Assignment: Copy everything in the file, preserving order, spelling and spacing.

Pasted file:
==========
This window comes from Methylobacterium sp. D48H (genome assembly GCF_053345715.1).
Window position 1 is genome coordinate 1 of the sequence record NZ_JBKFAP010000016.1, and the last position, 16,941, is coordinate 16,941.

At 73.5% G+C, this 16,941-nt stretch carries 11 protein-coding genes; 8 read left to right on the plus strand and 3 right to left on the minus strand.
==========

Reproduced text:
This window comes from Methylobacterium sp. D48H (genome assembly GCF_053345715.1).
Window position 1 is genome coordinate 1 of the sequence record NZ_JBKFAP010000016.1, and the last position, 16,941, is coordinate 16,941.

At 73.5% G+C, this 16,941-nt stretch carries 11 protein-coding genes; 8 read left to right on the plus strand and 3 right to left on the minus strand.